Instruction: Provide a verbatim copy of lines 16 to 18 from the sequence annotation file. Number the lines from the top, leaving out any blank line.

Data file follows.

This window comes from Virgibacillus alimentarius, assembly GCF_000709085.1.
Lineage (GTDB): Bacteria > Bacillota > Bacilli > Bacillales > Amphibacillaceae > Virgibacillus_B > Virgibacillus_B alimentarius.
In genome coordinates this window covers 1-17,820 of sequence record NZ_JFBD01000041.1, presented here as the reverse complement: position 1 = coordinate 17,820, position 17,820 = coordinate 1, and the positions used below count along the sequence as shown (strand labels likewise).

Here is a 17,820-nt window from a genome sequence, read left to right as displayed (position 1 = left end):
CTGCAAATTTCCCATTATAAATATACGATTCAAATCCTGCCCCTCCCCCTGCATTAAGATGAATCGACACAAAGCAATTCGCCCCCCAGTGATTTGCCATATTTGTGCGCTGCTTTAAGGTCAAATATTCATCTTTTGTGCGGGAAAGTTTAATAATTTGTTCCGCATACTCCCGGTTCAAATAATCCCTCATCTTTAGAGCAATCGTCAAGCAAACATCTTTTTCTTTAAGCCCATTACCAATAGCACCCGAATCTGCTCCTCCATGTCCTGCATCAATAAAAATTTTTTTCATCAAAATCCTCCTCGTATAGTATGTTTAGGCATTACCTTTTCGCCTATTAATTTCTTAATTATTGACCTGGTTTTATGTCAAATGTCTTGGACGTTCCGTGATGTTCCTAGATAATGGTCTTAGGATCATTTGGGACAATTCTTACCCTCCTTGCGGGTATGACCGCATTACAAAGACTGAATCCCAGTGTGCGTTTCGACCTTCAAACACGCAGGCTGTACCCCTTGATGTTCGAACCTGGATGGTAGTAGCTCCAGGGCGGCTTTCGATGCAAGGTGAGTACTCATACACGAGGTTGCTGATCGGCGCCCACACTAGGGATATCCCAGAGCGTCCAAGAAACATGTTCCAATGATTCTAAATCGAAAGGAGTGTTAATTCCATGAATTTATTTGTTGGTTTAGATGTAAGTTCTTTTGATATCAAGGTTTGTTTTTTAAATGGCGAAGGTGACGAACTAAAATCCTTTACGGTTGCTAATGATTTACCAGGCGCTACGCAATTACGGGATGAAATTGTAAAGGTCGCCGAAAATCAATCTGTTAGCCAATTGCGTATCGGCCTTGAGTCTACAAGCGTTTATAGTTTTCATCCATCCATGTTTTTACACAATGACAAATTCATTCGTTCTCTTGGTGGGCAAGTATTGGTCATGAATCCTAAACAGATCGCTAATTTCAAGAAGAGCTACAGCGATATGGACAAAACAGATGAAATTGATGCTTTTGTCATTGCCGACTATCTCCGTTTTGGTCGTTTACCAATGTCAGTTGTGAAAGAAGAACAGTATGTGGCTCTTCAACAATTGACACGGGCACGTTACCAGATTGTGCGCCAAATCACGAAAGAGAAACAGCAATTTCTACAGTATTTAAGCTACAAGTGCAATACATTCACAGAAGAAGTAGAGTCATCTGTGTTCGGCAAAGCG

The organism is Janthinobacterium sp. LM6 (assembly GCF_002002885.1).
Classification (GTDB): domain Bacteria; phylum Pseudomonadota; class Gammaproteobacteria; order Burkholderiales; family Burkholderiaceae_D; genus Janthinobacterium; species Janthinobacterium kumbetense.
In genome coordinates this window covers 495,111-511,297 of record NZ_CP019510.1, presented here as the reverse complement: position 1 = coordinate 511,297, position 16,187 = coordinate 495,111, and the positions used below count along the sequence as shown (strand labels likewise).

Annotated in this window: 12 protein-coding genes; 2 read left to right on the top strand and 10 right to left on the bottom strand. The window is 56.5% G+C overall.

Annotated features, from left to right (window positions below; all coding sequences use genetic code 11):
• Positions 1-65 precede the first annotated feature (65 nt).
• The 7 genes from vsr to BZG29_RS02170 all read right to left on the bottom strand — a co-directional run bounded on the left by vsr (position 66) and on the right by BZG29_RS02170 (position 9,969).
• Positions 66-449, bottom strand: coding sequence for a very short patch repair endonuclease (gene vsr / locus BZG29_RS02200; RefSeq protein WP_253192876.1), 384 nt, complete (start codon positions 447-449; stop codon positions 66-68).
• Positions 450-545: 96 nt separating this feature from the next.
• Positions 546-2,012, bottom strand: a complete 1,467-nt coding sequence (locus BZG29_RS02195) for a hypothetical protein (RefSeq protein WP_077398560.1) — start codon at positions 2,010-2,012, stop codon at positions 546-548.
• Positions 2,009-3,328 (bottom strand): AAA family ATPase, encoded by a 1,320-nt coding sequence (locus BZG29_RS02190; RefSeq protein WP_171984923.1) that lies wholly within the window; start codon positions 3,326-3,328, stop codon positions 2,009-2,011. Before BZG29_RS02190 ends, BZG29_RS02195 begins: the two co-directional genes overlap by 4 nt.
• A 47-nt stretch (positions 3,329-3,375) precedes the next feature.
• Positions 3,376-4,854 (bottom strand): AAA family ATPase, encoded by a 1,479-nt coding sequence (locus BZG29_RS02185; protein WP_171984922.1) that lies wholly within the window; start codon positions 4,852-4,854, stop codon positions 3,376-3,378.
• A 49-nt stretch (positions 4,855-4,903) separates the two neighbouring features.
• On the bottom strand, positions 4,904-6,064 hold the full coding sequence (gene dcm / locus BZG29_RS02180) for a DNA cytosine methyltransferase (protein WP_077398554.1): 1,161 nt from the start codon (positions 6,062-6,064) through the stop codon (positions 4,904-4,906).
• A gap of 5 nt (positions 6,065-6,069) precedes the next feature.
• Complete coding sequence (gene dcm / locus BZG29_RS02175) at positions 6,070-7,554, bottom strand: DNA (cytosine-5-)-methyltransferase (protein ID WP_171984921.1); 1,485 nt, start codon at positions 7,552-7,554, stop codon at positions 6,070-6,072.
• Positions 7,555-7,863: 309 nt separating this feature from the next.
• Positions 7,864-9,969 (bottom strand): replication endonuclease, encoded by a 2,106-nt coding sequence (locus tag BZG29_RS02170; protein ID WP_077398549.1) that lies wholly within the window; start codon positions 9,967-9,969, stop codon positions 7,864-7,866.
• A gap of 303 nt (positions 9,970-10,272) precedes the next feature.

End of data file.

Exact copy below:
• Positions 2,009-3,328 (bottom strand): AAA family ATPase, encoded by a 1,320-nt coding sequence (locus BZG29_RS02190; RefSeq protein WP_171984923.1) that lies wholly within the window; start codon positions 3,326-3,328, stop codon positions 2,009-2,011. Before BZG29_RS02190 ends, BZG29_RS02195 begins: the two co-directional genes overlap by 4 nt.
• A 47-nt stretch (positions 3,329-3,375) precedes the next feature.
• Positions 3,376-4,854 (bottom strand): AAA family ATPase, encoded by a 1,479-nt coding sequence (locus BZG29_RS02185; protein WP_171984922.1) that lies wholly within the window; start codon positions 4,852-4,854, stop codon positions 3,376-3,378.